On a radio show last week, Mrs. Clinton said she did not expect her columns to be vetted by White House officials. "I'm speaking for myself," she said. "I don't expect to ask for clearance from anybody."
Ms. Goodwin says it makes sense that Mrs. Clinton looks to the first lady of the New Deal as a role model and inspiration because of the similarities between the two.
After being given a high-level Civil Defense post by her husband in 1941, Mrs. Roosevelt resigned the next year, under attack from critics, and vowed never to take another government job. Refashioning herself, she began to work as an advocate for women, minorities, immigrants -- an outside agitator for those who needed a voice.
Similarly, when asked by a caller on the radio show last week about her "leadership role," Mrs. Clinton, who retreated from official policy-making after the collapse of the health care reform effort she spearheaded, said, "I really think it's more along the lines of just trying to be an advocate, not leading so much."
Mrs. Clinton has taken cues from Mrs. Roosevelt before. She said she decided to hold her news conference last year to answer questions about the Whitewater affair after reading that Mrs. Roosevelt had held such conferences on a regular basis.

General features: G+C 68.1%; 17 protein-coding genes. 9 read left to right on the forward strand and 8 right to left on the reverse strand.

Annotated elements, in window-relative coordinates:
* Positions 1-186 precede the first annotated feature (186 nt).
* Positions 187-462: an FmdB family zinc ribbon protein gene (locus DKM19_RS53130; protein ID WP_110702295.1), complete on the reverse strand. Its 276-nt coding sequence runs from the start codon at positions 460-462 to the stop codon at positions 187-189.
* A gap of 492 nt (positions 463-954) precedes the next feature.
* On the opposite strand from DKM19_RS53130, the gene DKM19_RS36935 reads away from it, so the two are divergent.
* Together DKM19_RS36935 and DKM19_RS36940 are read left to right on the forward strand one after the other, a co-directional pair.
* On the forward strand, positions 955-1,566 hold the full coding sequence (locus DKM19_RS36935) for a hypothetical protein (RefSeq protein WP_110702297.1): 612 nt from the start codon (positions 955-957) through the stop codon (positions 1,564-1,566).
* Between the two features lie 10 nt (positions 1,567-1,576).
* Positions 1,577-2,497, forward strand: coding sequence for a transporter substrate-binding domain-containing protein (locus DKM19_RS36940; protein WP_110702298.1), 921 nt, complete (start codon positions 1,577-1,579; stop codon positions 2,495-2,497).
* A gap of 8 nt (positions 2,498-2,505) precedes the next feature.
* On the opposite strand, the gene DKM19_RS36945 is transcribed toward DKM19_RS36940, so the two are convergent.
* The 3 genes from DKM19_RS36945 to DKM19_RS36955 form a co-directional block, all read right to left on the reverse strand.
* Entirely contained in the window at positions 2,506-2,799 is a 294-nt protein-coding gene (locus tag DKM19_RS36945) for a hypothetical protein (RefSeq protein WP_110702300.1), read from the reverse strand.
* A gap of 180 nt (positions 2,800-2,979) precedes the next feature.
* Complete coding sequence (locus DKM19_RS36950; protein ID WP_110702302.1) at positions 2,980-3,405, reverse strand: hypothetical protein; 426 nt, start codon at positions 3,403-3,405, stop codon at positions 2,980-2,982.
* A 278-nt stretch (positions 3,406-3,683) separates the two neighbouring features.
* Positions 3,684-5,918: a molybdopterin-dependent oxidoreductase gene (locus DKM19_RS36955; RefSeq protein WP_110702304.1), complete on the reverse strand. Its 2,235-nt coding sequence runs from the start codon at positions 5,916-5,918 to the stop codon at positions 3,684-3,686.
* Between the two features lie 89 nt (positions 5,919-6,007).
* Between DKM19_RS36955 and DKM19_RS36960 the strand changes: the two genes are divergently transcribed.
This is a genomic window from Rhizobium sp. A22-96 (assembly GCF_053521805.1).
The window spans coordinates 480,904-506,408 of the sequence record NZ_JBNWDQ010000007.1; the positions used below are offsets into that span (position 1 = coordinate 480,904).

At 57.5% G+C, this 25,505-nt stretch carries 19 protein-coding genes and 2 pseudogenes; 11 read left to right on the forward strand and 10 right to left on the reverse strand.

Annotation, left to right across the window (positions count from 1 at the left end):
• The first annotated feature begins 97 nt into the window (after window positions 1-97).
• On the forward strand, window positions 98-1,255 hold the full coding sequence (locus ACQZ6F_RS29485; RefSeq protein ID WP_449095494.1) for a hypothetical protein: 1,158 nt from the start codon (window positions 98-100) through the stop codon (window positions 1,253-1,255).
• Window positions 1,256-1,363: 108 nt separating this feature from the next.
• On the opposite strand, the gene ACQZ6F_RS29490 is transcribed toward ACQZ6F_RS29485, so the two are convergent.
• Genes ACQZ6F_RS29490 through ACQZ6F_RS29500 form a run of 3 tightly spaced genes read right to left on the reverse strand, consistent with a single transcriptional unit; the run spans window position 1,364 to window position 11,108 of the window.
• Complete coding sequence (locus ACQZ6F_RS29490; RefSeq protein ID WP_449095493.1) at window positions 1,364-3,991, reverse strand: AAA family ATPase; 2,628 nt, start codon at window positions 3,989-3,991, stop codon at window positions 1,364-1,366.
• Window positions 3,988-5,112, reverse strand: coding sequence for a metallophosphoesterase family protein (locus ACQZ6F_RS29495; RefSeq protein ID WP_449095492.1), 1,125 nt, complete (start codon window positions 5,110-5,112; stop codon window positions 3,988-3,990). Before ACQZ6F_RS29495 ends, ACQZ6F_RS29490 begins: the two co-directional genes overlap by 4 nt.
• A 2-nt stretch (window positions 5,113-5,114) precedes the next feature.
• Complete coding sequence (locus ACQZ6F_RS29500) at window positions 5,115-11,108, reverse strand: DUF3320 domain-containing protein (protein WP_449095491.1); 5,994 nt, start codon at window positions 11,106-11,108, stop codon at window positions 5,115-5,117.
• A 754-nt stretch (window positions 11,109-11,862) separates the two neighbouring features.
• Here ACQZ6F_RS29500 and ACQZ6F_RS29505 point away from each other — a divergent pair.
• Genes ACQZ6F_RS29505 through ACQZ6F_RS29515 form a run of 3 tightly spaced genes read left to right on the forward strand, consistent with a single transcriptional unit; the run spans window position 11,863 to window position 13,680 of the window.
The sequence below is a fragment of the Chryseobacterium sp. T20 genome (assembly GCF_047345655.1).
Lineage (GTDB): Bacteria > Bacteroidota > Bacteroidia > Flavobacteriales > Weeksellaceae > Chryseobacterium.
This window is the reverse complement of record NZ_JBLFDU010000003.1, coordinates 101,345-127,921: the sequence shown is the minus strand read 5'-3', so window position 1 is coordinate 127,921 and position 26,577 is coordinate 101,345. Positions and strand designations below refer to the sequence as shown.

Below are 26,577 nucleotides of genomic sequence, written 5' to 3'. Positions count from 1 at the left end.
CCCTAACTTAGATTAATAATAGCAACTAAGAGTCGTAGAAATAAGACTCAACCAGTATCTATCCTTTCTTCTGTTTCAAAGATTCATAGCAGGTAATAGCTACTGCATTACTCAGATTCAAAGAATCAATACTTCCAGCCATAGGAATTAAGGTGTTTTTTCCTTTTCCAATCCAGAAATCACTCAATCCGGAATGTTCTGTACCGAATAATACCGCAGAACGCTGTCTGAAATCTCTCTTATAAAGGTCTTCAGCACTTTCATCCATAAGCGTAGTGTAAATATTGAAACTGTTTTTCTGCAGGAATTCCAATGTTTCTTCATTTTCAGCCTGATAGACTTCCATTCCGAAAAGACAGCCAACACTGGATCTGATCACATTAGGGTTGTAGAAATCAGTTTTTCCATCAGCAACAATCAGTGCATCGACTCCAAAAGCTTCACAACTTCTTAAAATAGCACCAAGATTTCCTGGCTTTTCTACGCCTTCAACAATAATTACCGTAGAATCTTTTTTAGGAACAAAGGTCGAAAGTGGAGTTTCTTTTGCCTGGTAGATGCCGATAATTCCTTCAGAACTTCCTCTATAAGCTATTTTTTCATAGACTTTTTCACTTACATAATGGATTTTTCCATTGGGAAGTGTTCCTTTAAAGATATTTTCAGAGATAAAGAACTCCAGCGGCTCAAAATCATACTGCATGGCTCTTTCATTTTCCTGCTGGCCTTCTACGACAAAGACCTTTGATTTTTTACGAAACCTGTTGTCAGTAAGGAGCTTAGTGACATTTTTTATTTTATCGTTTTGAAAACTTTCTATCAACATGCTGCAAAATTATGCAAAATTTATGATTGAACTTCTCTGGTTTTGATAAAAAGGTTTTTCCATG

And earlier this year, at a dedication ceremony for the University of California's Eleanor Roosevelt College in San Diego, Mrs. Clinton acknowledged having "imaginary conversations" with her predecessor. "When confronted with a particular situation, I might say, 'Oh, Mrs. Roosevelt, what do I do now?' " she said.
But, perhaps cognizant that her role model was thought to be a failure as a mother and, largely, a wife of political convenience, Mrs. Clinton shies away from too pointed an analysis of their similarities.
"I really hesitate to draw any comparisons," the first lady said last week, "because I don't think there will ever be anyone like her."